How are we to understand scientific consensus? Who is authorized to speak on behalf of doctors and scientists as a whole, and how do those who present themselves as messengers of the majority reach their material findings? In the aftermath of the COVID-19 pandemic, these questions, and others like them, have important consequences for the future of American science and medicine.

The complaint in Missouri v. Biden arises from the controversy surrounding the Great Barrington Declaration, a declaration written in October 2020 and authored by renowned epidemiologists criticizing contemporary, aggressive COVID-19 policies. Plaintiffs allege that the federal government coerced social media companies to silence opposing viewpoints under the pretense of halting “disinformation” and “misinformation” thereby violating the First Amendment.

Hoeg v. Newsom is born of similar allegations at the state level. On September 30, 2022, the California State Legislature passed Assembly Bill No. 2098 that purports to rein in “disinformation” and “misinformation” about the COVID-19 virus and vaccines. The Bill states that “It shall constitute unprofessional conduct for a physician and surgeon to disseminate misinformation or disinformation related to COVID-19, including false or misleading information regarding the nature and risks of the virus, its prevention and treatment; and the development, safety, and effectiveness of COVID-19 vaccines.” Plaintiffs – all physicians licensed by the Medical Board of California – allege that the Bill violates their First and Fourteenth Amendment rights by interfering with their ability to freely communicate to patients and dissent from mainstream viewpoints in their professional capacity as trained doctors.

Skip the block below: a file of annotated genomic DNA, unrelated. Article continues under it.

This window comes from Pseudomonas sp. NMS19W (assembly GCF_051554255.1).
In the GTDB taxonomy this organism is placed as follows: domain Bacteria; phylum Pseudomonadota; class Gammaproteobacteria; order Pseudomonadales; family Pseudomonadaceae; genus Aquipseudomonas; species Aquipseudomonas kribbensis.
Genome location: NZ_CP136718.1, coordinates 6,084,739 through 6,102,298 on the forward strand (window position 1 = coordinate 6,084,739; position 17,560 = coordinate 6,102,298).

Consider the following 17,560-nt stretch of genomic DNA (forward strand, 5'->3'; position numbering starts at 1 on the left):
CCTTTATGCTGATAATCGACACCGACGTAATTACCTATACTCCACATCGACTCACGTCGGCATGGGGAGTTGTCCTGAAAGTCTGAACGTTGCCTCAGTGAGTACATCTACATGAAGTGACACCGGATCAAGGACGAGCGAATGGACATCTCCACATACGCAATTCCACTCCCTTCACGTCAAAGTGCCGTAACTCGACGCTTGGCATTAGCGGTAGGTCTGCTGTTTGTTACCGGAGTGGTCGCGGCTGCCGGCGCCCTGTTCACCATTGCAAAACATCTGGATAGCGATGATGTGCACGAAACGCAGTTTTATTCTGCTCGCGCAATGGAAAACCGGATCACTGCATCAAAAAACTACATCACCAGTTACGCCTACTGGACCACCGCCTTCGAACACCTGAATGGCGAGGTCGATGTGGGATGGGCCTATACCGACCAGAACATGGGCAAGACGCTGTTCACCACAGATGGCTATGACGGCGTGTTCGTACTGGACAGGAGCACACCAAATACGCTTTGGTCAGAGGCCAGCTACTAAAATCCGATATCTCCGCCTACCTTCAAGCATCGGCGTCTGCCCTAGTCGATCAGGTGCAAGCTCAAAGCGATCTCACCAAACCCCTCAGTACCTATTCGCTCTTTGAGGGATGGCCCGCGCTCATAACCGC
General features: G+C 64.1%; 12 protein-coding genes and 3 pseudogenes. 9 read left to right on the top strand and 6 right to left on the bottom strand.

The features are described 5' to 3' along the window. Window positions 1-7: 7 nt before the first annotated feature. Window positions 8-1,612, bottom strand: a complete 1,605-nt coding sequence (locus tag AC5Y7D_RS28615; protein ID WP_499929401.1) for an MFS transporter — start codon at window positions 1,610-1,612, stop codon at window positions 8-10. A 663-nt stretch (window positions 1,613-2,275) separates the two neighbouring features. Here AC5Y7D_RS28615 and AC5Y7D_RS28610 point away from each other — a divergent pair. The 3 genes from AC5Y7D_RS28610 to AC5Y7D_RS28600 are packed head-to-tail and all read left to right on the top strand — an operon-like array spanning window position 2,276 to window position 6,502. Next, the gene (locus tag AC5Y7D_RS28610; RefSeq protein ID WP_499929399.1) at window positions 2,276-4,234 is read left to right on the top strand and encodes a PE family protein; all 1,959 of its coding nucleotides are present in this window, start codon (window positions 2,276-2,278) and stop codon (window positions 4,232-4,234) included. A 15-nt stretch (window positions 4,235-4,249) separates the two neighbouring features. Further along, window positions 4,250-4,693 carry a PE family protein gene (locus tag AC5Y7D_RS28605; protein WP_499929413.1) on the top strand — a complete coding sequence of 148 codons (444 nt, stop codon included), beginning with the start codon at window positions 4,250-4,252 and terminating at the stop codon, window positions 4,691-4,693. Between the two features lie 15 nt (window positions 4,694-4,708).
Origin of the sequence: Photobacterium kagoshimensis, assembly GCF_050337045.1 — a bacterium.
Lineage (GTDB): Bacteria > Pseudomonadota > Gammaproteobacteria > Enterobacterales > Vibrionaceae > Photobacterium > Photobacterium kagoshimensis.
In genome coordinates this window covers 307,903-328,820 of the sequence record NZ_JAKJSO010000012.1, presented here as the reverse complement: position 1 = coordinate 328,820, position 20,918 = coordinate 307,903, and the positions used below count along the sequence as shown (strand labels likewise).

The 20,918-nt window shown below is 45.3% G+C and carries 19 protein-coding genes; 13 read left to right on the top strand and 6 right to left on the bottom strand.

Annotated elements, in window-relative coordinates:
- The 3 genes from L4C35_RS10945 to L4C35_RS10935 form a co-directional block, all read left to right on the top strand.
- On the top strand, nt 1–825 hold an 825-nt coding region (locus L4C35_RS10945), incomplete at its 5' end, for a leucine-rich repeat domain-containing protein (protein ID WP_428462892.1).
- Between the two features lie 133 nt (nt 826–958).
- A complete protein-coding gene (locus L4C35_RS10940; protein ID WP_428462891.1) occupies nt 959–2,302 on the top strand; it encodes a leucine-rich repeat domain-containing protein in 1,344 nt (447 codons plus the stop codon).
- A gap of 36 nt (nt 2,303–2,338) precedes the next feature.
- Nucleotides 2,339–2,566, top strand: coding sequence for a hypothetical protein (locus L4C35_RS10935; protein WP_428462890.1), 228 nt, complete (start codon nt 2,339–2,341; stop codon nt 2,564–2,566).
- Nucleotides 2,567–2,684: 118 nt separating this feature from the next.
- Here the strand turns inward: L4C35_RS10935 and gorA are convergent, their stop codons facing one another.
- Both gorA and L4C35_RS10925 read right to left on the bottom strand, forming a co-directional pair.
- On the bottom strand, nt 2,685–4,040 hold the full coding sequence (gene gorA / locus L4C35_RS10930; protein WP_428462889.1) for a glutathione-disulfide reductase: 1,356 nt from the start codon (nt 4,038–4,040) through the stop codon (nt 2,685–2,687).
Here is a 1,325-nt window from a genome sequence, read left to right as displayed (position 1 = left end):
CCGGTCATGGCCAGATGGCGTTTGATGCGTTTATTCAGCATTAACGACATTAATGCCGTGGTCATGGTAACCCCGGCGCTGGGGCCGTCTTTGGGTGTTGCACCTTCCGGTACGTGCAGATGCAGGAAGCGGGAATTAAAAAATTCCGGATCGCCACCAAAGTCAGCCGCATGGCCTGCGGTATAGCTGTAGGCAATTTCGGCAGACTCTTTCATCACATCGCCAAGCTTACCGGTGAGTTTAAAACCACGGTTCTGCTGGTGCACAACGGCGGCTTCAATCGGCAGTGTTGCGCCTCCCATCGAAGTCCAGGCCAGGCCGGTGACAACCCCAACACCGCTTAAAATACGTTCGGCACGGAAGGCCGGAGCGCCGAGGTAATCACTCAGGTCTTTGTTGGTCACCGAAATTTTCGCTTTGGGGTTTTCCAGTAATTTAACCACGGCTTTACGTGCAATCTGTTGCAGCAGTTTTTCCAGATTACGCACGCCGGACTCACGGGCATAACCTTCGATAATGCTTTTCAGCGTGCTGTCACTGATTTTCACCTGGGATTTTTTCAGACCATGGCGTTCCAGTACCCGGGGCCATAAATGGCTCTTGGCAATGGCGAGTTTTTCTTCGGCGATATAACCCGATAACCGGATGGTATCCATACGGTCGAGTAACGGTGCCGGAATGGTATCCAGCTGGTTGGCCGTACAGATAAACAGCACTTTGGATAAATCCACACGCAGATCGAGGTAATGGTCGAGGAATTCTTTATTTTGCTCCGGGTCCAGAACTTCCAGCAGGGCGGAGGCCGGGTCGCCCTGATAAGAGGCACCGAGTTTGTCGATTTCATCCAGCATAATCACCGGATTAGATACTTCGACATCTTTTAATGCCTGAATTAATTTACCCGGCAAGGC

Observers have noted that achieving scientific consensus on an emergent and politicized disease is very difficult. For example, the purported scientific consensus on masks, lockdowns, natural immunity, and various other COVID-related matters has remained in flux over the past three years. Some argue that government attempts to stifle debate are concerning and illustrate the purpose of the First Amendment.

Jenin Younes is Litigation Counsel for the New Civil Liberties Alliance (NCLA) and represents plaintiffs in both cases. Please join us as Jenin delivers updates on these cases and discusses the ongoing power struggle over the dissemination of medical information.


Jenin Younes, Litigation Counsel, New Civil Liberties Alliance
[Moderator] Margaret A. Little, Senior Litigation Counsel, New Civil Liberties Alliance

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